"It’s snowing." She glared out the window, still angry at having been tricked home. Annoyed at Keith’s high-handedness.
"Does that frequently during winter."
"I’ve only been gone for two years. I know a blizzard when I see one. We’ll never make it home."
"You’re right. Good thing I got the last motel room off the interstate on my way to the airport."
"One. Lucky to get it, too."
"Hope you won’t freeze in your truck."
Keith laughed. "Darlin’, I have no intention of spending the blizzard in my truck while you’re toasty warm in my room. Be nice and I’ll let you inside."
Elayna snorted. "Good ol’ status quo Keith."
"Look who’s talking, girl. Still got ice around your heart."
Ouch. Direct hit. She blinked tears back, averting her face lest Keith noticed he’d hit his target. Sure, they’d ignited the sheets together. But that hadn’t stopped him from reminding her how cold-hearted he found her. The reason she’d fled. Her heart couldn’t take any more of his bitterness. She’d been unable to soothe the scars his mother had inflicted.
"Maybe the heat in L.A. thawed you a bit. Those real or crocodile tears?" Keith pulled his truck into a parking space, leaving the engine idling while he tugged Elayna around. "I’ll be."
"We’d better go inside while we can still see the motel." She pulled away from him. The lobby would be warm. They wouldn’t begrudge her space in the storm. She grabbed her bag from under the seat and jumped out, not waiting to see if Keith followed.
It wouldn’t matter to him where she spent the storm. The couch facing the TV would do very well. Ice cubes, after all, didn’t have feelings. Or hearts. Or the ability to love.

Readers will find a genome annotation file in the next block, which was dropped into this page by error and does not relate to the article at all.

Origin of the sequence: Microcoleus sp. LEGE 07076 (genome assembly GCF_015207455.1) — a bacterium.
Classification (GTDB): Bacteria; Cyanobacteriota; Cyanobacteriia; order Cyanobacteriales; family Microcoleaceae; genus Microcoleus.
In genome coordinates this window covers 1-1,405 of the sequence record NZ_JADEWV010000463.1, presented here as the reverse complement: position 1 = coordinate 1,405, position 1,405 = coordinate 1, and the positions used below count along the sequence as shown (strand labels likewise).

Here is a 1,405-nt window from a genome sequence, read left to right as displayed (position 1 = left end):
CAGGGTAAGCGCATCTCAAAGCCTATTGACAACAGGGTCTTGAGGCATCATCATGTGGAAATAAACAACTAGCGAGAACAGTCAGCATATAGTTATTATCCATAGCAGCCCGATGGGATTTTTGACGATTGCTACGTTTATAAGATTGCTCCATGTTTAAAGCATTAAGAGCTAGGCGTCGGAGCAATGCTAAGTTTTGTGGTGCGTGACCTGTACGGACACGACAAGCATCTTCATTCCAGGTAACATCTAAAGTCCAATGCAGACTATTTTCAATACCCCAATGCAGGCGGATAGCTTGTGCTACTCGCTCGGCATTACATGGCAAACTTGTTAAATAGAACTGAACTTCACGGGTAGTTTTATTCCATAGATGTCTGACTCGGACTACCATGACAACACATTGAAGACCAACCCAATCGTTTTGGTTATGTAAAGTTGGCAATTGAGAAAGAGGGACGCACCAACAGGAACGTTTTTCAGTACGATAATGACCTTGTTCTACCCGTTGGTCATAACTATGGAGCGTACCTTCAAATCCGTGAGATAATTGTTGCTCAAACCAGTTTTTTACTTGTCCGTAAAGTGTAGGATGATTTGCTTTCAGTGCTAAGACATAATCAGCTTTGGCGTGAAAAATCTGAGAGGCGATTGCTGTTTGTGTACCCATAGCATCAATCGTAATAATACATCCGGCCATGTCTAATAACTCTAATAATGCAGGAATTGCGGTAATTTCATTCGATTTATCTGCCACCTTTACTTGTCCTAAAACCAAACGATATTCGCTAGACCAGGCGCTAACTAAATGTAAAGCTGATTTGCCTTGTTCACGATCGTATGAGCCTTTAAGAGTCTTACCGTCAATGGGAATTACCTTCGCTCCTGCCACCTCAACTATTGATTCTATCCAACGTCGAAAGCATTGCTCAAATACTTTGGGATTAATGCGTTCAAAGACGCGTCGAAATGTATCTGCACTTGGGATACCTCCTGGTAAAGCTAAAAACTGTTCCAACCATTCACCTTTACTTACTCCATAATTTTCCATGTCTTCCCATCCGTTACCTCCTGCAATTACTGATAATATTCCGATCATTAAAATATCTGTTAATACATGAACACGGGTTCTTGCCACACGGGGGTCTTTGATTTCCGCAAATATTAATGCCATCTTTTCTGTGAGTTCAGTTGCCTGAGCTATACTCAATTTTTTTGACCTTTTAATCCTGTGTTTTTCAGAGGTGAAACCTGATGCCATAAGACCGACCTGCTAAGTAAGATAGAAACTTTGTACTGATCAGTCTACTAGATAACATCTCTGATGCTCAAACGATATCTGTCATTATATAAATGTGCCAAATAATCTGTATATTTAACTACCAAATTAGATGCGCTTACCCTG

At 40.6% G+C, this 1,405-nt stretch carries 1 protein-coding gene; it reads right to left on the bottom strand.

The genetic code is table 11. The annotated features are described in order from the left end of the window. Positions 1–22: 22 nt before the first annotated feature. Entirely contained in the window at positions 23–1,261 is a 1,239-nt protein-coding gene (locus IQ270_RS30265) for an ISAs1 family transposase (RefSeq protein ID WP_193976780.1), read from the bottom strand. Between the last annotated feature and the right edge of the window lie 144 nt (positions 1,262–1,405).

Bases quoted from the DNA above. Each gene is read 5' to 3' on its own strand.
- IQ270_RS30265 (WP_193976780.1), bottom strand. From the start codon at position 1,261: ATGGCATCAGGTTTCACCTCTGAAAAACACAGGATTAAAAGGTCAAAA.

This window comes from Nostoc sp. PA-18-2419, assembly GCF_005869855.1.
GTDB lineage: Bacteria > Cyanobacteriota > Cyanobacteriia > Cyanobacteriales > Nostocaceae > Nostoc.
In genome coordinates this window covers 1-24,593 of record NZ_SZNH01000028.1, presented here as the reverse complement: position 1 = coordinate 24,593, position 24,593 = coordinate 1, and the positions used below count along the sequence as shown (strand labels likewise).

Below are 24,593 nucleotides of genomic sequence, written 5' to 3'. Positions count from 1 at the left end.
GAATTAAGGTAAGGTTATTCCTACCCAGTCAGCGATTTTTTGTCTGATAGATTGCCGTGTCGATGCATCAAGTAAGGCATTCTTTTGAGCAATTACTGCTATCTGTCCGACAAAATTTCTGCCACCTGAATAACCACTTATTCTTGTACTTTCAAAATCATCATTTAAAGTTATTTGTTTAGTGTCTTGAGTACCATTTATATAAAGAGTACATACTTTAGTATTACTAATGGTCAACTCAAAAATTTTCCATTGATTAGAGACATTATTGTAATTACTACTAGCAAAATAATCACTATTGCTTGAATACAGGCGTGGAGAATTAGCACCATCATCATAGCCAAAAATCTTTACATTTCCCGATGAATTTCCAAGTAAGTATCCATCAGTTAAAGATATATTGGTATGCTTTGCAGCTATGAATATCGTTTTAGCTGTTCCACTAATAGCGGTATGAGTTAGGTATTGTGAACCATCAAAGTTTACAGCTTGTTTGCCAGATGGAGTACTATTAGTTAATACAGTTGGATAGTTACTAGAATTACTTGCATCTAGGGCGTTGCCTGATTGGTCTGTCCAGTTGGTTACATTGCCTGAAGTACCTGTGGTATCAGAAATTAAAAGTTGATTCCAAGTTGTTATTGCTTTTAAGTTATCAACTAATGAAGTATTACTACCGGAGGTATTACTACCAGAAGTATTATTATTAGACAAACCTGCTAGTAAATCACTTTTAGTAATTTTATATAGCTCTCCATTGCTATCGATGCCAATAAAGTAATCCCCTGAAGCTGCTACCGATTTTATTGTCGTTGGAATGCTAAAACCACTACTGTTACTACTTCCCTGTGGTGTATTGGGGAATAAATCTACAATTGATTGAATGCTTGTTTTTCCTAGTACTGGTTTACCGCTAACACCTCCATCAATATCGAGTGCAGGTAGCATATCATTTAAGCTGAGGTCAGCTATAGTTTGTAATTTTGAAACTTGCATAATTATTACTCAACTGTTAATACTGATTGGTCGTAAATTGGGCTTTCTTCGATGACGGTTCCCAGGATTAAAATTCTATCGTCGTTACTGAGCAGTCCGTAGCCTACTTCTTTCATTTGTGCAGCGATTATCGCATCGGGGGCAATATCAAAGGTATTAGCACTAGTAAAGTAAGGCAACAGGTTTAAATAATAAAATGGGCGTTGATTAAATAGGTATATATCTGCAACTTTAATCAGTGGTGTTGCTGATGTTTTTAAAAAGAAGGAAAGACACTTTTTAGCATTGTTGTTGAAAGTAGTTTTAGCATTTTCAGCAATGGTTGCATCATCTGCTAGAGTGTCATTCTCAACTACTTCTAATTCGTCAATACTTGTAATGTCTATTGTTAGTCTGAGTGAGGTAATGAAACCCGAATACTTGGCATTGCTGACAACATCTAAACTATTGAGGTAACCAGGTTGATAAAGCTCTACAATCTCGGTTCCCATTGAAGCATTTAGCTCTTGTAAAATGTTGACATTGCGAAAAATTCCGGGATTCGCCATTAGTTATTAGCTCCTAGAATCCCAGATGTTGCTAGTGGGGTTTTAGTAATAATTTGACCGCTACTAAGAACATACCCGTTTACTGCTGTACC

"What do you think you’re doing?" Keith stopped before her, glaring down at her as she settled herself for a long stay.
"You said the room is yours. As you can see, I’m not the only one camping—"
"Darlin’, it’s a wonder to me you’ve managed to get this far in life unscathed for all the use your brain gets."
Elayna gasped when Keith tossed her bag over his shoulder and grabbed her by the hand, yanking her to her feet. "You can’t do that."
"I just did. Hush now, girl. You’re making a scene when there are much better things you could be doing with your time."
Keith’s expression changed from irritated to mischievously sensual. "Like remembering what fun being snowed in can be, with the right person."
"I don’t see any such critter here." Elayna glanced around, exaggerating her efforts. Keith’s low laugh informed her he wasn’t falling for her shenanigans. She made the mistake of looking at him. Bad Elayna. She’d seen that look in his eyes two years ago— like he loved her.
Then he’d broken her heart.
"Don’t run away from me again, Elayna. I can’t take another rejection. There are worse ways to bring in the New Year." His voice cracked emotionally.
Heaven above knew that something was missing from her new life in L.A. He stood beside her now, watching her with an intensity that should’ve scared her—had scared her in the past—but didn’t now.
"Let’s ring in 2008, shall we?"
Keith answered her with a toe-curling kiss.
Copyright 2008 by Laura Hamby